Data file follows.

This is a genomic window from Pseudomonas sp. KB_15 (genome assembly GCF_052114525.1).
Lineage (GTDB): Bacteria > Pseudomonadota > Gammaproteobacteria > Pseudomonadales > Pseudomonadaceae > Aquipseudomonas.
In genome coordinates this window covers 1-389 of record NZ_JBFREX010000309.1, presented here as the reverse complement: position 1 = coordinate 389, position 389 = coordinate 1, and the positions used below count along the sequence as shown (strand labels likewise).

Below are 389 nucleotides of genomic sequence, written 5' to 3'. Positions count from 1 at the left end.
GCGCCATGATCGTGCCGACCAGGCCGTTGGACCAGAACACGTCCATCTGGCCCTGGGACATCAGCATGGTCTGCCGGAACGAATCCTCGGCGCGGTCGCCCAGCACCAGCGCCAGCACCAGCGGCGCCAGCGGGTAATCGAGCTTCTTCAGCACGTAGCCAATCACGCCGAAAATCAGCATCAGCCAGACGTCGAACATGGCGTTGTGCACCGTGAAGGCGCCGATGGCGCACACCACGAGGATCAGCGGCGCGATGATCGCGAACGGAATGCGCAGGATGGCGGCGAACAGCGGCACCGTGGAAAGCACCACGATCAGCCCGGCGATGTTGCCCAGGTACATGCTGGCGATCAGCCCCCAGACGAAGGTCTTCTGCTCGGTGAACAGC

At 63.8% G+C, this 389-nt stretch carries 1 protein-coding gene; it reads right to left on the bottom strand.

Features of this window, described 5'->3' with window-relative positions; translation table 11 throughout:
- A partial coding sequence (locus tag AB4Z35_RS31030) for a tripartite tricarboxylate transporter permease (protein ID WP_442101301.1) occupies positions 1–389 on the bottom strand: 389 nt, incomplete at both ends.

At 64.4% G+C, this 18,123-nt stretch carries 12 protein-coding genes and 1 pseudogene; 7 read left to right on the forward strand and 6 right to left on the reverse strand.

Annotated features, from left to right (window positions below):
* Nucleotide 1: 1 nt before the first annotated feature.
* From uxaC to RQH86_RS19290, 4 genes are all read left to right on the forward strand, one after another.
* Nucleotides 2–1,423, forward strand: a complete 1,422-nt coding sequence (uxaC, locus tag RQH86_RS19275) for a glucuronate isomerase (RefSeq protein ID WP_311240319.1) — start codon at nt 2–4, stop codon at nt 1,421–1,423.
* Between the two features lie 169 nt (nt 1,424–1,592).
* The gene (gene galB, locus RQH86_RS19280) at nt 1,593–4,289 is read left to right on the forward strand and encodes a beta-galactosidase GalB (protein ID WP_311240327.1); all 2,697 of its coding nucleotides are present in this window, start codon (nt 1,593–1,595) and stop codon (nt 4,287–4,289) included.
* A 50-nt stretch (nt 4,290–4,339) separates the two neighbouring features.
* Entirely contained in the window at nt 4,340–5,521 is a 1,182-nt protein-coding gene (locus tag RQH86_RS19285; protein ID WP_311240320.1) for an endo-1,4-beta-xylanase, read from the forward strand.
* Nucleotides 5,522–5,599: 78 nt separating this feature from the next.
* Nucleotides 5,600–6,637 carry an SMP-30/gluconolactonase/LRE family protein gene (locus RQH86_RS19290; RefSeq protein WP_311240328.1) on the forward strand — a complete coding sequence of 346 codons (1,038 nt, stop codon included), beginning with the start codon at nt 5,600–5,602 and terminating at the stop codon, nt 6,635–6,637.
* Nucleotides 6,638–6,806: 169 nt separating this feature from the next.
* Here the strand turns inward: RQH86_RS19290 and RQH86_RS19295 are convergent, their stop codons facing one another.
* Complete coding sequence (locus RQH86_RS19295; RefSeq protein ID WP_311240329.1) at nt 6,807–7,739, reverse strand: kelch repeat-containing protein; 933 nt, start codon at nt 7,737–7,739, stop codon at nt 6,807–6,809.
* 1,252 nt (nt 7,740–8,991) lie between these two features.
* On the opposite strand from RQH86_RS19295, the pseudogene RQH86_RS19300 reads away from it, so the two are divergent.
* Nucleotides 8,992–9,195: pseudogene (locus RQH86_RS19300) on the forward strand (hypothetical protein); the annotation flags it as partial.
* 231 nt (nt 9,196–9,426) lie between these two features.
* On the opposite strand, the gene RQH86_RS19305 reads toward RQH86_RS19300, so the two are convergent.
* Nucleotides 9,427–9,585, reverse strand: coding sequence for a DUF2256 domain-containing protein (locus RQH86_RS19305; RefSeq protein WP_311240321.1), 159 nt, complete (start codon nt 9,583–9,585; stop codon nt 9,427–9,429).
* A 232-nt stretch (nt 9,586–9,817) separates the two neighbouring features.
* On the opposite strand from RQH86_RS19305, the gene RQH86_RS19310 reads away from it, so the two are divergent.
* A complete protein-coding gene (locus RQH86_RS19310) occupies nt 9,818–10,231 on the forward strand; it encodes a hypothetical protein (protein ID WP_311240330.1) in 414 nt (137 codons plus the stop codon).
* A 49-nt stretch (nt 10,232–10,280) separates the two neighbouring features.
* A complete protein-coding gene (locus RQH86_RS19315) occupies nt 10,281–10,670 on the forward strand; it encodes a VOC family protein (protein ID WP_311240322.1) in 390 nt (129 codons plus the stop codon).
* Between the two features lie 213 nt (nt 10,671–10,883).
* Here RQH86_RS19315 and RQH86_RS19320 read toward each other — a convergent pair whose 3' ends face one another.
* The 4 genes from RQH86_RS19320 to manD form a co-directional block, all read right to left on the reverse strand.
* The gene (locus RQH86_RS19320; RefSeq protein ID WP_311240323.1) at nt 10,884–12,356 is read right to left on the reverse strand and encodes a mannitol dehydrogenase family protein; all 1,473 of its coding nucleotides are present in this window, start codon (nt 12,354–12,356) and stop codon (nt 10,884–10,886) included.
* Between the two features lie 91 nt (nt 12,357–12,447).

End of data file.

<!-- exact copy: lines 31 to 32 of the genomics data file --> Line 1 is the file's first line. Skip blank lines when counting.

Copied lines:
* A complete protein-coding gene (locus RQH86_RS19310) occupies nt 9,818–10,231 on the forward strand; it encodes a hypothetical protein (protein ID WP_311240330.1) in 414 nt (137 codons plus the stop codon).
* A 49-nt stretch (nt 10,232–10,280) separates the two neighbouring features.